International Defense Sales

AuthorJade C. Totman and Brian C. Baldrate
Chapter 2
International Defense Sales
Jade C. Totman and Brian C. Baldrate
Exports of US defense articles and services to foreign allies are a pillar of US national
security and foreign policy. The US government used arms export programs in the late 1940s and
early 1950s to fortify a common defense against the Soviet Union, largely through grants of
surplus military equipment to Western Europe. From the 1960s to the 1980s, the US export
portfolio broadened to include sales of advanced equipment, technology, and technical
assistance. These exports solidified alliances, standardized US weapons systems, and mobilized
the US defense industrial base. Today, the US government is using export programs to
strengthen partnerships and to build international coalitions capable of confronting major threats
to regional and global security.1
Many arms export programs have been authorized as foreign “security assistance” under
Title 22 of the US Code,2 putting them under the continuous supervision and general direction of
the US Department of State (“State”). Such security assistance programs include Foreign
Military Sales (FMS) and Direct Commercial Sales (DCS), as well as financing through Foreign
Military Financing (FMF). In this chapter, after an Executive Summary (Section I), we survey
the legal foundation for these programs (Section II). We provide focused overviews of FMS
(Section III); DCS (Section IV); variations of FMS and DCS, including “hybrid” sales
(Section V); and FMF (Section VI). We summarize the relevance of these programs to
contractors (Section VII), and we conclude by suggesting several practical tips for practitioners
(Section VIII).
I. Executive Summary
FMS transactions are government-to-government sales overseen by State, yet
administered day-to-day by DoD’s Defense Security Cooperation Agency (DSCA). The
contracting parties are the US government (i.e., the seller) and a foreign government (i.e., the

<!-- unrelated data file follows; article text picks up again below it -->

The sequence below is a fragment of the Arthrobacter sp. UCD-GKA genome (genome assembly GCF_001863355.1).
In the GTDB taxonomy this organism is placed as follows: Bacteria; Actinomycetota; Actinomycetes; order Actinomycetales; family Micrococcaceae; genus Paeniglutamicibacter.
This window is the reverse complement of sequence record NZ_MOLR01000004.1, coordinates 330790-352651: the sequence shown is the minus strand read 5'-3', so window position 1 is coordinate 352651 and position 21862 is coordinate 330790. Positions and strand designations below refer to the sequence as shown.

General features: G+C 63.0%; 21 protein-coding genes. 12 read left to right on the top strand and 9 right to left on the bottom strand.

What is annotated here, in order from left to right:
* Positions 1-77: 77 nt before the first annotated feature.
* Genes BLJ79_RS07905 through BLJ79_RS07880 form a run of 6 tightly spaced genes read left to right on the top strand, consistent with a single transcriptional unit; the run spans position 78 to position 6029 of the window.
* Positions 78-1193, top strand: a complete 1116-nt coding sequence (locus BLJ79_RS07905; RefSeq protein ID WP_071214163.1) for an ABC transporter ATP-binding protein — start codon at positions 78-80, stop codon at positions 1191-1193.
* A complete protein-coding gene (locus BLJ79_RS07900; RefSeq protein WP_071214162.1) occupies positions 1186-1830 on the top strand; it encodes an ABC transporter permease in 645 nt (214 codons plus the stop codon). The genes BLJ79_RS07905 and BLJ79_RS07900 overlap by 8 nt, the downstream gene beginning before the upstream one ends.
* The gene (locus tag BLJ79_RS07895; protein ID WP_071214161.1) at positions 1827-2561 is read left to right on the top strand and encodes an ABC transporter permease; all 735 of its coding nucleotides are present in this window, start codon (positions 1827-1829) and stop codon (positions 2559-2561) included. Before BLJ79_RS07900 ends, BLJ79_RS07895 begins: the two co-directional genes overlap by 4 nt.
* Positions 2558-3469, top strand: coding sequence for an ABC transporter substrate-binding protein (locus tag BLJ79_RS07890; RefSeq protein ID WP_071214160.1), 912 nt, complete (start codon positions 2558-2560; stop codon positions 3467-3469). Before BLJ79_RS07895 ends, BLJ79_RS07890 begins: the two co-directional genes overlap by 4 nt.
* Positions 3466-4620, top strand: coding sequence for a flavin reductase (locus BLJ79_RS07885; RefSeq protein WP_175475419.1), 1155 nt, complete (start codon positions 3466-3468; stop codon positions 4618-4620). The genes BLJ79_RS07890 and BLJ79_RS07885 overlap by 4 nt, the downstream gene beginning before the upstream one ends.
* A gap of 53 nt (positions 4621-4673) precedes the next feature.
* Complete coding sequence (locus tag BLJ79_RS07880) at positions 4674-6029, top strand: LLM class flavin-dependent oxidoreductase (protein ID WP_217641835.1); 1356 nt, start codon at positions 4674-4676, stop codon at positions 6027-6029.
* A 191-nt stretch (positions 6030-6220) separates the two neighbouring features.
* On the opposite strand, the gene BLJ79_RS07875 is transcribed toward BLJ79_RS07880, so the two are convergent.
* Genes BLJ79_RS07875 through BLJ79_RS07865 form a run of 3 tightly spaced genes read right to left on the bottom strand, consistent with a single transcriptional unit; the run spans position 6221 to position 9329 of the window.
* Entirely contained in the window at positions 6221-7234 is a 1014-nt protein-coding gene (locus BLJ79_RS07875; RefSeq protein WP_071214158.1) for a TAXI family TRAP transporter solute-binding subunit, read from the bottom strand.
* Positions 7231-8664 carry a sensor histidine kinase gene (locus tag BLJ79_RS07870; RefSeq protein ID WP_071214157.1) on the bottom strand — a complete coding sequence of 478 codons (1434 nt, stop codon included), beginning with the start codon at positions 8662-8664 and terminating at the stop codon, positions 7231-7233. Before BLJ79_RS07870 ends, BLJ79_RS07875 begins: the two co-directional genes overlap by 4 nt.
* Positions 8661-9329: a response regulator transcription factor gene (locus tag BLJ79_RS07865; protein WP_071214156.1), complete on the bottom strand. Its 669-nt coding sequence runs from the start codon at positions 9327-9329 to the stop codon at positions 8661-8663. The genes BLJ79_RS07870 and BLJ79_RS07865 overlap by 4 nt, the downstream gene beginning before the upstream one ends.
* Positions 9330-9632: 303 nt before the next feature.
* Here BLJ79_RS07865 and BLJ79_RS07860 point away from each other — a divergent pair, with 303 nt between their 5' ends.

buyer/recipient). An FMS contract is called a “Letter of Offer and Acceptance(LOA), but
common shorthand references are “FMS case” and “case.” The US government can sell items
that it pulls from DoD stocks or that it acquires from a contractor using a procurement regulated
by the Federal Acquisition Regulation (FAR) and Defense FAR Supplement (DFARS). By law,
the buyer/recipient pa ys all costs of an FMS case, even the US government’s procurement costs,
except in limited instances involving a “Pseudo-LOA” (explained in Section III) or FMF
(explained in Section VI) .
A DCS transaction is a direct commercial sale. The contracting parties are defense
contractors (i.e., the sellers) and foreign governments (i.e., the buyers/recipients). State’s
Directorate of Defense Trade Controls (DDTC) vets and monitors DCS transactions pursuant to
the licensing and registration requirements found in the International Traffic for Arms
Regulations (ITAR),3 regulations promulgated under the Arms Export Control Act of 1976
(AECA).4 Financing generally comes from the buyer/recipient, except for when DSCA approves
the use of FMF.
Often, FMS and DCS are not equally available. The US government can assign an “FMS
Only” designation, which prohibits the use of DCS. Conversely, a defense contractor can request
a “DCS Preference”a pledge by DSCA to decline FMS inquiries and to direct prospective
buyers towards using DCS. Some multi-item sales combine an FMS portion and a DCS portion,
resulting in a hybrid transaction.

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